Hispanics have become more upbeat about their personal finances and their financial future since the Great Recession, with 81% saying that they expect their family's financial situation to improve in the next year.
Nearly six-in-ten U.S. Hispanics are Millennials or younger, making them the youngest major racial or ethnic group in the United States. In 2014, the median age of Hispanics was just 28 years.
There were 55.3 million Hispanics in the United States in 2014, comprising 17.3% of the total U.S. population.
There were a record 42.2 million immigrants living in the U.S. in 2014, making up 13.2% of the nation’s population.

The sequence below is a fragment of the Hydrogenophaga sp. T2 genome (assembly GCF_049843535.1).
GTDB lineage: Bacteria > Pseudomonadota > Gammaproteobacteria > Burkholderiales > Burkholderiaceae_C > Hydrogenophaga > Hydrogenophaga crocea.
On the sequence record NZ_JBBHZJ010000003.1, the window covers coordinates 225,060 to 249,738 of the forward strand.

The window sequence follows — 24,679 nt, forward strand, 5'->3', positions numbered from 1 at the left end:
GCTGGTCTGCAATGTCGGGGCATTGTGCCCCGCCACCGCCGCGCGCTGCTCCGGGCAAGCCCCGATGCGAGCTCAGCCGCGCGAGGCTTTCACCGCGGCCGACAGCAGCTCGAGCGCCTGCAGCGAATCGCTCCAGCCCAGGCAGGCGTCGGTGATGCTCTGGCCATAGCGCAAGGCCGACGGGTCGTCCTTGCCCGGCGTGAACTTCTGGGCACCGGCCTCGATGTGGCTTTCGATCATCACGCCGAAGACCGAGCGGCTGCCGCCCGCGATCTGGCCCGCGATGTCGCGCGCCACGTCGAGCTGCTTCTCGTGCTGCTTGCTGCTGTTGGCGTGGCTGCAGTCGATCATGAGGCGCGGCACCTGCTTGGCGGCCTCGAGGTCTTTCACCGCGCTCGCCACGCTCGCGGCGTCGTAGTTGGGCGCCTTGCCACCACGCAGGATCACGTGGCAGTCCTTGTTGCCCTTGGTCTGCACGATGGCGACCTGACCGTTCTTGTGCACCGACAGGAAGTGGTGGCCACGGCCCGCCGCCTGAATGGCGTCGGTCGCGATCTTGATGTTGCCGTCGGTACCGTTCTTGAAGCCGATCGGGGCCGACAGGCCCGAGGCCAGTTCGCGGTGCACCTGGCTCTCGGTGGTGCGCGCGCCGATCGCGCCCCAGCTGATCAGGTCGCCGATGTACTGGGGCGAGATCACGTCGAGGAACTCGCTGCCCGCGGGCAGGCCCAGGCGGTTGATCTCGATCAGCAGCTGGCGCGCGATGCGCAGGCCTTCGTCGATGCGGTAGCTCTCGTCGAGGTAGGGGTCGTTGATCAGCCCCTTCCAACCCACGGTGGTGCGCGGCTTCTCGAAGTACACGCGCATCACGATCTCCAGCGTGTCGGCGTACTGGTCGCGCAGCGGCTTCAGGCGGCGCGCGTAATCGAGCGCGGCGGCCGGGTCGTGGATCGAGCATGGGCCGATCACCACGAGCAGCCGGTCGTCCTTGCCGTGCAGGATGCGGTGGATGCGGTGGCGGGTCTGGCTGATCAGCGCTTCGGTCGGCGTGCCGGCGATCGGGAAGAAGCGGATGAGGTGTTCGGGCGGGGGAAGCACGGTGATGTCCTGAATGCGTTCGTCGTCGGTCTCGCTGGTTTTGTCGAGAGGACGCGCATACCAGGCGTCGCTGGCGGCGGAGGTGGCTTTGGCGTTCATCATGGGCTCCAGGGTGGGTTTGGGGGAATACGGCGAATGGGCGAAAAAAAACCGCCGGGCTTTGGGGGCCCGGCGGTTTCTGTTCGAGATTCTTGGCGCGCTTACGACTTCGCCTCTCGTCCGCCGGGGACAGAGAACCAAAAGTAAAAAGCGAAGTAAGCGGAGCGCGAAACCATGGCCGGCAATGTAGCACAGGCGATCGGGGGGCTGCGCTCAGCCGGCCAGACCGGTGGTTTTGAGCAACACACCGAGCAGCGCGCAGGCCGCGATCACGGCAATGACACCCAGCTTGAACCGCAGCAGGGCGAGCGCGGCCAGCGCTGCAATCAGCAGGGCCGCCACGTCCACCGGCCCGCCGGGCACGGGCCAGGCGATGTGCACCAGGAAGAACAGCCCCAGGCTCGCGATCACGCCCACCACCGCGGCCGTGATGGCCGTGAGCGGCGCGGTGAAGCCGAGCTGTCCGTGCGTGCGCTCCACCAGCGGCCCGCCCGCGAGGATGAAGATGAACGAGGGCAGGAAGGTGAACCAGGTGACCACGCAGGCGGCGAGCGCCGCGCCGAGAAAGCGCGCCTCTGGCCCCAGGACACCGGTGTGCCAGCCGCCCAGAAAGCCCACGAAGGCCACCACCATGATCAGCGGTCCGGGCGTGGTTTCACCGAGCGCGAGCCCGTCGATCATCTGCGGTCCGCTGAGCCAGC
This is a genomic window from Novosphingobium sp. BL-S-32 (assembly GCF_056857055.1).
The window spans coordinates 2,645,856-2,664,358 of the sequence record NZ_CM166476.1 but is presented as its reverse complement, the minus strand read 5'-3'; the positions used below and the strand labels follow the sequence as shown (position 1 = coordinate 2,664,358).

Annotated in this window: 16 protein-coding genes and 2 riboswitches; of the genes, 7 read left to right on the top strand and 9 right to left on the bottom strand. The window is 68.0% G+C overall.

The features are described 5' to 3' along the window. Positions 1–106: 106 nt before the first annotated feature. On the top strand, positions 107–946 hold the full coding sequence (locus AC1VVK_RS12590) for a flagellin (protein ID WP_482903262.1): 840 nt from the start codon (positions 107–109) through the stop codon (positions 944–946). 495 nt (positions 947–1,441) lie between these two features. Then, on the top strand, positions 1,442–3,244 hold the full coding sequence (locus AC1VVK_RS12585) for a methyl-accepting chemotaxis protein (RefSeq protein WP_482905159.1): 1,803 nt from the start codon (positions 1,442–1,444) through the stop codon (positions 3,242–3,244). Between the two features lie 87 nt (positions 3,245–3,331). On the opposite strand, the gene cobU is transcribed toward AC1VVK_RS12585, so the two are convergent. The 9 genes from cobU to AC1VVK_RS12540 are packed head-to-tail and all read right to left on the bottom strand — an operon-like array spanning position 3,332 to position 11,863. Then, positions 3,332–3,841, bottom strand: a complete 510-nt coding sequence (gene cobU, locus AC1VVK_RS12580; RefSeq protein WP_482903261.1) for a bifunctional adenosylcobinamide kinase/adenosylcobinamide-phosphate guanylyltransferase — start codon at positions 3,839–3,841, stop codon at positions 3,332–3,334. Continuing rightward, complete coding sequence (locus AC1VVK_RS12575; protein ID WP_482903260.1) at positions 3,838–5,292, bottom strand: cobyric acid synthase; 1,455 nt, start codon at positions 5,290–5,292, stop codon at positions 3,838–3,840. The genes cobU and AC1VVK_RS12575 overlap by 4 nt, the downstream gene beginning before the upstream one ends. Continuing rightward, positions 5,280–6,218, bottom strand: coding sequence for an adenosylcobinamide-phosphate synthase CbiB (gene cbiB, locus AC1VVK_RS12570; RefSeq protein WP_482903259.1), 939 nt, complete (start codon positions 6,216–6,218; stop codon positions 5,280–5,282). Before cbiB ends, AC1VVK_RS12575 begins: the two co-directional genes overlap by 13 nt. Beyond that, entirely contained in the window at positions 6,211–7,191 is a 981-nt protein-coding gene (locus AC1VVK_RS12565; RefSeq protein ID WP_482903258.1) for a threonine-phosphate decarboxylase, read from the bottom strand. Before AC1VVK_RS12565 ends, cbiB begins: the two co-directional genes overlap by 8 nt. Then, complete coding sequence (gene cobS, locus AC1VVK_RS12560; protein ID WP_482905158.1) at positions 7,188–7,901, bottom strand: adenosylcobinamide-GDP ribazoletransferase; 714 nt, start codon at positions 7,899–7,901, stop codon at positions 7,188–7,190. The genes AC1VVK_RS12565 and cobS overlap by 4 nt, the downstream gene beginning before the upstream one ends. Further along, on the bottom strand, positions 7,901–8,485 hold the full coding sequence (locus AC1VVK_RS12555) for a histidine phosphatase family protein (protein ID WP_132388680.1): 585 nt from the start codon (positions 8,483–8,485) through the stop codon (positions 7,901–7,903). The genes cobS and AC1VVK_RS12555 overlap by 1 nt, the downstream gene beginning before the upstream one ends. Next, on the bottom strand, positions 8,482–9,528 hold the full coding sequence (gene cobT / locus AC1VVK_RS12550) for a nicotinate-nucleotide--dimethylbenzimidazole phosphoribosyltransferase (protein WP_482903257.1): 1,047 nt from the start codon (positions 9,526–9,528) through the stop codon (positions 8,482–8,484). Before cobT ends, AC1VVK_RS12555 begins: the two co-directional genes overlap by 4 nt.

Identity for U.S. Hispanics is multidimensional and multifaceted.
Hispanic millennials will account for 44% of the Hispanic electorate. The coming of age of youth and naturalizations will drive the number of Latino eligible voters to a record 27.3 million this year.
Between 2009 and 2014, about 140,000 more Mexican immigrants have returned to Mexico from the U.S. than have migrated here, citing family reunification as the main reason for leaving.
Surveying Hispanics is complicated for many reasons – language barriers, sampling issues and cultural differences – that are the subject of a growing field of inquiry.
The nation's foreign-born population has swelled from 10 million in 1965 to a record 45 million in 2015. By 2065, the U.S. will have a projected 78 million immigrants.